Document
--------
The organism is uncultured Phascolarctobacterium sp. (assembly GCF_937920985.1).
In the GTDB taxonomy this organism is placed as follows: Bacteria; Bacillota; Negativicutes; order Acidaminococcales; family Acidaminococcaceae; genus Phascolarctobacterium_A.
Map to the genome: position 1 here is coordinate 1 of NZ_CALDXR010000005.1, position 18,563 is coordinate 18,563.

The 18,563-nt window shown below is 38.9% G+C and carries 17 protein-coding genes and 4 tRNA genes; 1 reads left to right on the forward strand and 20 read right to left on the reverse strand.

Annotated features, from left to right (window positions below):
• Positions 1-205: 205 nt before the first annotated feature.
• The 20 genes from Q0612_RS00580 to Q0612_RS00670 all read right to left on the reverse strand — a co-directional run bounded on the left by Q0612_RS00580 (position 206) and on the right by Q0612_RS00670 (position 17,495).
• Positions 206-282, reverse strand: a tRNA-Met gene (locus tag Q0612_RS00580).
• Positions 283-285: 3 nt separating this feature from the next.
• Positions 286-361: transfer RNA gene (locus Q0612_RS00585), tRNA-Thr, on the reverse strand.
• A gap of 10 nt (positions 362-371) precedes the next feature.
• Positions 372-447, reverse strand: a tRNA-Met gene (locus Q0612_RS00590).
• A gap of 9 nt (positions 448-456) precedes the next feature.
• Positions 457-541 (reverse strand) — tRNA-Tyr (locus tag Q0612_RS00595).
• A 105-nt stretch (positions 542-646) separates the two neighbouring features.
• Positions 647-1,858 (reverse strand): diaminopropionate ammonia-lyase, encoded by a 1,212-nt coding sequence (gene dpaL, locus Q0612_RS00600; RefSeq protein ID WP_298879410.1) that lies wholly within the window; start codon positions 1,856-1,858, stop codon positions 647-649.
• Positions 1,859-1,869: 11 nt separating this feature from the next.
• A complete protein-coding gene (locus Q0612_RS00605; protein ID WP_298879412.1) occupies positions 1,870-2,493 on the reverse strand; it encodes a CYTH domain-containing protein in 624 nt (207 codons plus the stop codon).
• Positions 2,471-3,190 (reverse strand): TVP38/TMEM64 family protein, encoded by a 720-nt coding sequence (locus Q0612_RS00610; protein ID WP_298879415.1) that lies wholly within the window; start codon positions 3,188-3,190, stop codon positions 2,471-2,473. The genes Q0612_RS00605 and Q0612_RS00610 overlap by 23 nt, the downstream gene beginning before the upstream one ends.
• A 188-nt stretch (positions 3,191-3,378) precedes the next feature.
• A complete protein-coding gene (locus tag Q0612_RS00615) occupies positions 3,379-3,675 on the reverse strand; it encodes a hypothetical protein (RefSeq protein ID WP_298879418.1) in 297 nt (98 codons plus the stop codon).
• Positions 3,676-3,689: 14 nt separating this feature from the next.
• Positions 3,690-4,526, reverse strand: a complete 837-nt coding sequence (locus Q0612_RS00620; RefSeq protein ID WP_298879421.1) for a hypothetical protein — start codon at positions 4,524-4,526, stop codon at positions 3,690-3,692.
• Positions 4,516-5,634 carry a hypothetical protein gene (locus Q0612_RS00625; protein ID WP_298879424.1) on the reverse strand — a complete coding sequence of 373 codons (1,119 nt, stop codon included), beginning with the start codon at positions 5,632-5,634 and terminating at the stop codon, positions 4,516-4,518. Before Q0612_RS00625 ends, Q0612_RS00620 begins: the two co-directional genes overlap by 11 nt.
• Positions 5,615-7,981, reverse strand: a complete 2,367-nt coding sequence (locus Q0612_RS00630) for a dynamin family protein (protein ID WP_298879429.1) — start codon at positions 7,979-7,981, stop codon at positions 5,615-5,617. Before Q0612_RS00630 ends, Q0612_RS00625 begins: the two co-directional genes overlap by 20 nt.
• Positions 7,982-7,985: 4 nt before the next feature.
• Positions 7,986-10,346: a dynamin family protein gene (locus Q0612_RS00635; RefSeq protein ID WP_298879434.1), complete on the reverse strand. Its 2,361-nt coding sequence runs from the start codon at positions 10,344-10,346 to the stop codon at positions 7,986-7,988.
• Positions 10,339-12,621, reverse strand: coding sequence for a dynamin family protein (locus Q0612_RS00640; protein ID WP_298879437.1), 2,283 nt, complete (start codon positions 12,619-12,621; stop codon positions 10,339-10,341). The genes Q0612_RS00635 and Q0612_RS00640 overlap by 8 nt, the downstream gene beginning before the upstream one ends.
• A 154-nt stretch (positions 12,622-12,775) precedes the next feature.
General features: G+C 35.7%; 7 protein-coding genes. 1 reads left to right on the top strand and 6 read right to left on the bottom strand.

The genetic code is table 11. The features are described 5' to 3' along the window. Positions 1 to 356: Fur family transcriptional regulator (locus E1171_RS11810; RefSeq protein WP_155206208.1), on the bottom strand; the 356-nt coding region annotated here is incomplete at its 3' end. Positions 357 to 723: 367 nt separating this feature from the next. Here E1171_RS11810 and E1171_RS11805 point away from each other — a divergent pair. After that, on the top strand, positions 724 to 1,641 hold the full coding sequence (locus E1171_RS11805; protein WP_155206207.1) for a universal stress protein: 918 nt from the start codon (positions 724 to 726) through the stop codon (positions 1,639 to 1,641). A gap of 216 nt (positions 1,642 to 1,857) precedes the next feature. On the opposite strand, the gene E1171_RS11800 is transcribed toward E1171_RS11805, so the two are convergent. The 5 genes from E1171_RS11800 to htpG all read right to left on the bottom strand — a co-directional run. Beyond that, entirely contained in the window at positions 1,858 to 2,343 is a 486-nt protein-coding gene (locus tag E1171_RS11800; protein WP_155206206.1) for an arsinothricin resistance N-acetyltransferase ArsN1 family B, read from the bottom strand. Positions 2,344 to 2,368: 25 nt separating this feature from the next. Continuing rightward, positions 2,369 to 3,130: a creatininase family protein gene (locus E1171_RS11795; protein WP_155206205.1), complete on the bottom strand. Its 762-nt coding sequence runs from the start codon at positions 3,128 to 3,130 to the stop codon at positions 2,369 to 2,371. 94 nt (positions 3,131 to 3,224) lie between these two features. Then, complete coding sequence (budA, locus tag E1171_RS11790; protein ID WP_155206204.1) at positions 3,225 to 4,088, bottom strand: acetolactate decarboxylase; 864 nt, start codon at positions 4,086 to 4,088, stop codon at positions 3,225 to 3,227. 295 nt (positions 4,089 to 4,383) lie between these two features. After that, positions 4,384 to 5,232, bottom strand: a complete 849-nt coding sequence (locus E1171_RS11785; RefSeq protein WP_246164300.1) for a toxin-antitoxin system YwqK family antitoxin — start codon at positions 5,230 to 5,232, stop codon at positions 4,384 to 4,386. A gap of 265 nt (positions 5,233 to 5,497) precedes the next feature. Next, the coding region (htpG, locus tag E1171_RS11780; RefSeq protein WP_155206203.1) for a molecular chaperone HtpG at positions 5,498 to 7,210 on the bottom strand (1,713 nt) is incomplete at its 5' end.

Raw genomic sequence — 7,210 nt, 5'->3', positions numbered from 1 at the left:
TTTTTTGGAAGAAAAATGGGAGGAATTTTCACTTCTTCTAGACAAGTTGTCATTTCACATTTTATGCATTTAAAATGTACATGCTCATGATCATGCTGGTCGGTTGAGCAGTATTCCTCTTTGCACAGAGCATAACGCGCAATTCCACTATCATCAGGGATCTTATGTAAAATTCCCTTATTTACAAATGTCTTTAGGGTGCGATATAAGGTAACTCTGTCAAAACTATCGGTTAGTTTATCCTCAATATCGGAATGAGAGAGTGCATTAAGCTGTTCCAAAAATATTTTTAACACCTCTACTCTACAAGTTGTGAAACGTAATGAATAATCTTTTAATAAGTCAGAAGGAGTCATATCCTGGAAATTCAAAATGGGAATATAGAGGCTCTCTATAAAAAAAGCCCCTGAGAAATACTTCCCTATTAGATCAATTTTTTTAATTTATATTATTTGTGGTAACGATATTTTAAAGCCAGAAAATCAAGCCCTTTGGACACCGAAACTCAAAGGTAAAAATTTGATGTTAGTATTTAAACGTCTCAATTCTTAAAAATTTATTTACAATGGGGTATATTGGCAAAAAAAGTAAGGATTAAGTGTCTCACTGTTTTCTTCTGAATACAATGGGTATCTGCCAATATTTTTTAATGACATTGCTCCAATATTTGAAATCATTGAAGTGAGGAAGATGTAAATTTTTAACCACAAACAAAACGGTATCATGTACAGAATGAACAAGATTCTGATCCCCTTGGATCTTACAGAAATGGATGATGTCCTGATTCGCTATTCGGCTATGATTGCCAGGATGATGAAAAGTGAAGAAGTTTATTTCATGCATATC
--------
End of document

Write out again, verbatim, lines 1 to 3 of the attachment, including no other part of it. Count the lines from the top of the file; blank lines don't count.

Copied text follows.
The organism is uncultured Phascolarctobacterium sp. (assembly GCF_937920985.1).
In the GTDB taxonomy this organism is placed as follows: Bacteria; Bacillota; Negativicutes; order Acidaminococcales; family Acidaminococcaceae; genus Phascolarctobacterium_A.
Map to the genome: position 1 here is coordinate 1 of NZ_CALDXR010000005.1, position 18,563 is coordinate 18,563.